We endorsed Mordo four years ago, believing he would help clean up the mess in city government that allowed a debacle on First Street, where three massive buildings (by Los Altos standards) sprung up between Edith Avenue and Main Street, creating a canyon effect.
But Mordo has done a 180 and become too much of a cheerleader for development in Los Altos.
We were astonished when he told us during an interview that he favored putting office buildings downtown because it would increase the number of people getting lunch at restaurants in that area. Office buildings mean even more commute traffic on streets like San Antonio Road and Foothill Expressway. That doesn’t seem like a good trade-off — office buildings for restaurant business.
We also don’t like how Mordo has been heavy-handed with women. Former Mayor David Casas pointed out in December how Mordo had demeaned former councilwoman Megan Satterlee in public, was dismissive of other councilwomen and threatened then-city manager Marcia Somers if she didn’t agree with his agenda.
In fact, Casas complained that Mordo bullied members of the public — both men and women — and at one point yelled at a person in the audience.
We also were alarmed at Mordo’s response when current City Manager Chris Jordan decided on his own to give city employees every other Friday off rather than putting the idea on the council’s agenda. Mordo didn’t have a problem with it. “He runs the city, not the council, but he had the courtesy to tell us he intended to propose to do that,” Mordo said.
We get the impression he feels the council is subservient to the city manager. In reality, it’s the council who is in charge of the city manager.
It’s time for Mordo to retire.
The two candidates we’re most excited about in this race hold opposite views of Measure C. But instead of selecting candidates based on some ideology, we are looking for people with the right experience, skills and viewpoint for Los Altos.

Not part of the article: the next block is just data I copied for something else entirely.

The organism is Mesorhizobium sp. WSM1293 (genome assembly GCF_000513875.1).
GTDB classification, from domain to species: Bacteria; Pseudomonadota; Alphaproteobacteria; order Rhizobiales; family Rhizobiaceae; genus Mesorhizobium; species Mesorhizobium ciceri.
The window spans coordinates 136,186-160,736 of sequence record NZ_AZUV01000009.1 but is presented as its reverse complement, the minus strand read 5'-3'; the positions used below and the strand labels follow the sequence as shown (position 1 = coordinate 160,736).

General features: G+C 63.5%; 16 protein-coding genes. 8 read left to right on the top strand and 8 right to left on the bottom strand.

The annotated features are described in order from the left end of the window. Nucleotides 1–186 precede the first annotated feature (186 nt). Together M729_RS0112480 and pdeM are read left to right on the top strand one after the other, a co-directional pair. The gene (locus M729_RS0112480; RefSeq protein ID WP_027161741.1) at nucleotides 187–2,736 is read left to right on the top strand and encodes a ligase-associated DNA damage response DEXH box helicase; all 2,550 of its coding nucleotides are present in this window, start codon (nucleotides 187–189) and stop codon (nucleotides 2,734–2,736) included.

Enander and Fligor
Anita Enander, a supporter of Measure C, is a fiscal conservative who wants to preserve the small-town charm of Los Altos. She has a no-nonsense attitude and would be a valuable check on a council that can sometimes get carried away with groupthink. We think she would be far more responsive to residents than others we’ve seen on council.
Neysa Fligor, who came within 6 votes of winning a council seat two years ago, opposes Measure C and recognizes the need to increase the vibrancy of downtown. But she’s quick to point out that the nearby neighborhoods need to be protected from downtown workers who might park in front of homes, so she’s interested in increasing parking capacity. We don’t see Fligor as a growth cheerleader but somebody who believes in moderate steps to keep the downtown area attractive.
Fligor’s resume is well suited for a position on council. She’s an attorney who was deputy Santa Clara County counsel, providing legal advice to county departments. There she gained an excellent understanding of how local government works, allowing her to hit the ground running if elected to council.
She’s also served on the city’s Parks and Recreation Commission, including a year as chair, giving her an in-depth view of city services.
In some ways, Enander and Fligor represent different viewpoints, but we think they would each be an excellent addition to the Los Altos City Council.